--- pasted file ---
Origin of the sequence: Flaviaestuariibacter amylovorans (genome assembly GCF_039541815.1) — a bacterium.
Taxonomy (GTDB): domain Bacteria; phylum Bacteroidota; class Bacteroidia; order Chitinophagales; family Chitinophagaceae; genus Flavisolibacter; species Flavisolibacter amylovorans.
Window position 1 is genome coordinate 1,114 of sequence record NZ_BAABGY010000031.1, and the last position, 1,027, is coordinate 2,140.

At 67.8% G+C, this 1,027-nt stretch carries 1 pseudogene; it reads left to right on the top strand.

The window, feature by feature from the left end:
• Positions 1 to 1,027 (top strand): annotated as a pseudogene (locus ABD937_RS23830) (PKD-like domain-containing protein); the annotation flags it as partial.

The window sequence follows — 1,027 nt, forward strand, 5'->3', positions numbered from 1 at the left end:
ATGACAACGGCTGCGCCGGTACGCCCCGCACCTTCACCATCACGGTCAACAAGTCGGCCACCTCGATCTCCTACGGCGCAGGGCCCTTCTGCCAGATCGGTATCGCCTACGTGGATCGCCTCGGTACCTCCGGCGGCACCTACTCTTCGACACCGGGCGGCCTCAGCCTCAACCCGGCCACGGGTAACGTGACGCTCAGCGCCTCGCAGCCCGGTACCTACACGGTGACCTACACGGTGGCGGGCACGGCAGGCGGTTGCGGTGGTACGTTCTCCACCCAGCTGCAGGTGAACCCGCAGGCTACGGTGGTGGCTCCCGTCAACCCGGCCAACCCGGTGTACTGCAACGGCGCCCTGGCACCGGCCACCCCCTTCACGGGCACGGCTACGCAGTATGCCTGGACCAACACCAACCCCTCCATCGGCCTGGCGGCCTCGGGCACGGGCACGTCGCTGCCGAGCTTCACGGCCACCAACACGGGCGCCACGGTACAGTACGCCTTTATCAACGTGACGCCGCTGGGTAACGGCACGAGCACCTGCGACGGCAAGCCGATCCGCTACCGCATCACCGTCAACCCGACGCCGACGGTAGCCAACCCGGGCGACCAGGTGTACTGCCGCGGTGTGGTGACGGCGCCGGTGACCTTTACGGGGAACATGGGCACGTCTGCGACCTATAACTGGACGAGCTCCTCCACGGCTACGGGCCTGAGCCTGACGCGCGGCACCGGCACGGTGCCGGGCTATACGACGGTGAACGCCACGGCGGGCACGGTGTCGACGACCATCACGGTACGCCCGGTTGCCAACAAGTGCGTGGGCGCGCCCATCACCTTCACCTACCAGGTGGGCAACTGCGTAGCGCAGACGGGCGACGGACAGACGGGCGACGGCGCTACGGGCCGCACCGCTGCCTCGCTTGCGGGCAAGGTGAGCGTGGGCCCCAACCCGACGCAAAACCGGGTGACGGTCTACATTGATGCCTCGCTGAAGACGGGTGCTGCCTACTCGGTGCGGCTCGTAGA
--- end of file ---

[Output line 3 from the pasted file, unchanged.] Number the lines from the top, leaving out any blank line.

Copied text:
Window position 1 is genome coordinate 1,114 of sequence record NZ_BAABGY010000031.1, and the last position, 1,027, is coordinate 2,140.